• An obviously knowledgable response, but I think Steven’s post speaks more to what I was on about (how the Mustang’s maneouverability was portrayed in the film). My point being about the film suggesting that Mustangs were “keeping up” with the 262s – which the film actually doesn’t. If I recall correctly, the characters resolved to gain altitude in order to (presumably) gain speed and energy. And of course, about a Mustang plausibly having an edge on the jet in a turning contest – and resulting in a victory. And by the way, I doubt the British at the time could afford phasing out the Hurricane (plane forever linked to Lawrence Olivier in my pop-cultural mind!)

    @Steven – I actually thought it was remarkable that they didn’t stray from the bounds of plausibility more than they did. I’m sure you’ve seen the excellent History Channel program Dogfights…the movie seems to recall that show (which is probably the closest we’ll get to seeing Mustangs flown in actual combat). The nod will always be given to drama over technique in a movie of this vein. The one I did have some reservations with was the “Pugachev-Cobra-esque” move one of the characters put on a bandit, featured extensively in all the trailers. The Mustang was apparently capable of such a thing (according to “Dogfights” at least), but if I recall the episode correctly, the plane was basically “on the edge of departure” and not capable of bearing down on the bandit and shooting him down, as in the movie. The other one that made me think was how one of the pilots rolled inverted to bail out, which I think was something more akin to the B/C than the D (of this I’m really not sure).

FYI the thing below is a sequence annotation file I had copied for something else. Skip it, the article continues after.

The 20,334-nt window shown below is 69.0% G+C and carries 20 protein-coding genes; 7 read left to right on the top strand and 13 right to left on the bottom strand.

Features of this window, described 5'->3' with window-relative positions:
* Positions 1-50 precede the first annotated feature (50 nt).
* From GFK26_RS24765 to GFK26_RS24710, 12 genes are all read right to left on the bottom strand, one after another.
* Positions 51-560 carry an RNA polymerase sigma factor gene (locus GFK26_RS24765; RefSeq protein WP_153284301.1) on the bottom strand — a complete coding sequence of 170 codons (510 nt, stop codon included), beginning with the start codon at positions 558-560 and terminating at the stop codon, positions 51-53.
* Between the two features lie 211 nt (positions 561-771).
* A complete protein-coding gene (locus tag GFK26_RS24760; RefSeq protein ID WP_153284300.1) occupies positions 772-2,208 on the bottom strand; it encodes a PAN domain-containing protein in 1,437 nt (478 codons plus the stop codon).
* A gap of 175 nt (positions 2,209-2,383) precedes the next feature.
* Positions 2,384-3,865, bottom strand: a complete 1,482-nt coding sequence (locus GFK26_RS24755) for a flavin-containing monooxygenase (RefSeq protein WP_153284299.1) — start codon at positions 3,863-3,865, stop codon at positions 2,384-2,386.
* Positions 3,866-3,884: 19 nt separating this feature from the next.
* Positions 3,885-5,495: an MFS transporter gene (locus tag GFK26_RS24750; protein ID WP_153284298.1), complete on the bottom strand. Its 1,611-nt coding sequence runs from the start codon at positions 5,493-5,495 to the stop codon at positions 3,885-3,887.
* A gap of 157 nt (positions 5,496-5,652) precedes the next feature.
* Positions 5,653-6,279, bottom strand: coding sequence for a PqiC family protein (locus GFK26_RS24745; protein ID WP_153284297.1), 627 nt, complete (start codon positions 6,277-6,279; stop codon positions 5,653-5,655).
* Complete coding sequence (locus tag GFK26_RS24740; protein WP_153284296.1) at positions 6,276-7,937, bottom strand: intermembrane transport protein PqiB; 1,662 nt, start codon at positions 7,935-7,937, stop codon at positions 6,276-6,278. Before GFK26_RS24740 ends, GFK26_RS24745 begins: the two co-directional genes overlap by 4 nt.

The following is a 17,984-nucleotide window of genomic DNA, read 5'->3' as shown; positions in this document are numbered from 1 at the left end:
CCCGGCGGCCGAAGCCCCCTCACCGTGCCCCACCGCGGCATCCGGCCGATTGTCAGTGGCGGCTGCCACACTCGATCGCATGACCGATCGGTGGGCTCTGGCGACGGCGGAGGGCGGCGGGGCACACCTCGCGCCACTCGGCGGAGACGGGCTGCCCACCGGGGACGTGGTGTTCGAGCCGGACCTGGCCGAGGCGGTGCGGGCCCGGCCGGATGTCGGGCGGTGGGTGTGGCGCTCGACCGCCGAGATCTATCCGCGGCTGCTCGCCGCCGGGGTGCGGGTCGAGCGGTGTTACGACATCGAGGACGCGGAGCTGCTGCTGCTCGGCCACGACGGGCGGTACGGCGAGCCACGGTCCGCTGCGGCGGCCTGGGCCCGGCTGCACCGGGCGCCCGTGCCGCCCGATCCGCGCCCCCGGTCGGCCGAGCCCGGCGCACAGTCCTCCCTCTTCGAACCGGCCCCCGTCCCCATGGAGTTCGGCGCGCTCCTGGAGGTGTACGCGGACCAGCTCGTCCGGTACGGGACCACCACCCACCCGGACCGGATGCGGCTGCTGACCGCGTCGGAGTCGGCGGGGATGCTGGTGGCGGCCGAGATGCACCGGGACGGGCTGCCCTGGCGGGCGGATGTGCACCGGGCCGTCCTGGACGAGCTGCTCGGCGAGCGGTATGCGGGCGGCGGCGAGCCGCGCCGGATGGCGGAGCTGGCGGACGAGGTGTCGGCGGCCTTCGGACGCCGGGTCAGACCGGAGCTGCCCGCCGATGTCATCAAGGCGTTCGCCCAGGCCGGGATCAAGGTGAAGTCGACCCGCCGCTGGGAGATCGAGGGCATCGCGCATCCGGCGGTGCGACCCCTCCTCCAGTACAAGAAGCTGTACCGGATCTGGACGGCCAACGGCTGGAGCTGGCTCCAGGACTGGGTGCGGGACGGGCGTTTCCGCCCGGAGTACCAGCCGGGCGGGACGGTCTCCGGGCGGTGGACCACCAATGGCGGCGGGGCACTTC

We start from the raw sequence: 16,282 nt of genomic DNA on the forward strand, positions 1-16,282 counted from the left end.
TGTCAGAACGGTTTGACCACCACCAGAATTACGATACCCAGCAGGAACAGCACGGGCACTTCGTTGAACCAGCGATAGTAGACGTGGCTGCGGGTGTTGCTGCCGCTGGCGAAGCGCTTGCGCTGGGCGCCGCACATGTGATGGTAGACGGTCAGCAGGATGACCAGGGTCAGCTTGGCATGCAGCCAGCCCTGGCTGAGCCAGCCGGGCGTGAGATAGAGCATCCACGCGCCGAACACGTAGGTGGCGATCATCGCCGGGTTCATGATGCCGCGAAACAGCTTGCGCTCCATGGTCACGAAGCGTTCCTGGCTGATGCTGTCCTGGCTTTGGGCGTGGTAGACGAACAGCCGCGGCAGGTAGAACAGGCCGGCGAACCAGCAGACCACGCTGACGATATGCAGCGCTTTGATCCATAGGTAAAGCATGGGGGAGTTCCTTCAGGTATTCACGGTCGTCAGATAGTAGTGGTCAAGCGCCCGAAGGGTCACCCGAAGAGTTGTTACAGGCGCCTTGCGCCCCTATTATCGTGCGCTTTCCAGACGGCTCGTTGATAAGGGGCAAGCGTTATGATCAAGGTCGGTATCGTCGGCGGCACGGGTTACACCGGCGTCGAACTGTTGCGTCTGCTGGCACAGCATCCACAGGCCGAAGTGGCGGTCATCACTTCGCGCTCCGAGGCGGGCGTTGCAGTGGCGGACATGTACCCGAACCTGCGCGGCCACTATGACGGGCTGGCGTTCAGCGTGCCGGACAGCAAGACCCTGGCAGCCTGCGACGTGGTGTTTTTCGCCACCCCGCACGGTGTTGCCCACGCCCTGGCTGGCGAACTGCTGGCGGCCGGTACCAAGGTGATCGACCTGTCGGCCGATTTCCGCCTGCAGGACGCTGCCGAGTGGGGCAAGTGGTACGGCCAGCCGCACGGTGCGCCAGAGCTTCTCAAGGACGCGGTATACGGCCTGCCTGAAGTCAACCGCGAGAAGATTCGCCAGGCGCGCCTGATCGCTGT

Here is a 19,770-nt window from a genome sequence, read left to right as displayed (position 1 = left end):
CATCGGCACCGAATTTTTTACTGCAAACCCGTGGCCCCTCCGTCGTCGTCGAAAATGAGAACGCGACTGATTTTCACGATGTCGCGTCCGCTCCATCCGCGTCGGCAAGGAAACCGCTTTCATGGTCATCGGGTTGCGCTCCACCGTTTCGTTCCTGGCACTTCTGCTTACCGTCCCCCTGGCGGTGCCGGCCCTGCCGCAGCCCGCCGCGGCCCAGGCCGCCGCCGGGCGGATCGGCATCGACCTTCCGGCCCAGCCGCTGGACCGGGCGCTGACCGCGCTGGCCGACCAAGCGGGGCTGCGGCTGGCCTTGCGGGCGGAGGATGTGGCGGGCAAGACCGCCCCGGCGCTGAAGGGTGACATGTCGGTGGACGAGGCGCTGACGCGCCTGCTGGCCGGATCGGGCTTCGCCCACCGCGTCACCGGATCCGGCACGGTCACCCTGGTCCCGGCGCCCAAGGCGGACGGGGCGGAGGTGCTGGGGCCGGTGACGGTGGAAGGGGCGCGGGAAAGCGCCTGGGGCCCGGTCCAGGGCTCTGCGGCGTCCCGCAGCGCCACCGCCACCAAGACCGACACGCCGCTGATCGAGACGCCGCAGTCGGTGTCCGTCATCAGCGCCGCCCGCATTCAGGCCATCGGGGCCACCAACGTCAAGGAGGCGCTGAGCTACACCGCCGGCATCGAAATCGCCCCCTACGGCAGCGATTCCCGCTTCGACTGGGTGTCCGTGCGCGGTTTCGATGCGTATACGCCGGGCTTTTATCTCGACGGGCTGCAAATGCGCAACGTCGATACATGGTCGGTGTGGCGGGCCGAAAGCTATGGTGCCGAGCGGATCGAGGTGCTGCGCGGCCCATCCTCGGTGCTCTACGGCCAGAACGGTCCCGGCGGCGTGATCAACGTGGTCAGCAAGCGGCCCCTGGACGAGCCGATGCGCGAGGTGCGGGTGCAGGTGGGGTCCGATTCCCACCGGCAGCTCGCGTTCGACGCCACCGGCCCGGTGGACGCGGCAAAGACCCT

• Chuck Oldham (Editor)

    Of course Mustangs did shoot down Me 262s in dogfights. So did P-47s. So did Spitfires and Tempests. The number of variables in a dogfight is immense. If an Me 262 exhausted its energy in a turning fight, it could be slower than any propeller-driven aircraft. As for a P-51 diving to catch an Me 262, a 262′s limiting mach number was about .86 mach, according to Eric Brown, and a P-51′s was .80 to .83, according to the Army Air Force Air Technical Service Command’s report during the war. Everything else being equal, an Me 262 should have been able to easily dive away from a Mustang even if bounced, if their relative speeds were close. But then, everything else was rarely equal. If an Me 262 was climbing and a Mustang dove on it, their relative speeds might be close or the 262 might be slower. I haven’t seen the whole movie, but in one of trailers, the maneuver a Red Tails Mustang pulls off certainly defies physics.

  • Robert Thrasher

    Excuse me but the P-51 was redlined about Mach .55 or .56, not even close to M.80 as I recall.

  • Chuck Oldham (Editor)

    Hey, take it up with the Air Technical Service Command. It was their report I was quoting from, but there are several other technical studies and combat reports that suggest limiting Mach numbers between .75 and .85. And remember Mach varies with altitude and other environmental variables. I feel completely comfortable with the idea of a Mustang, with its laminar-flow wing, getting up to that speed.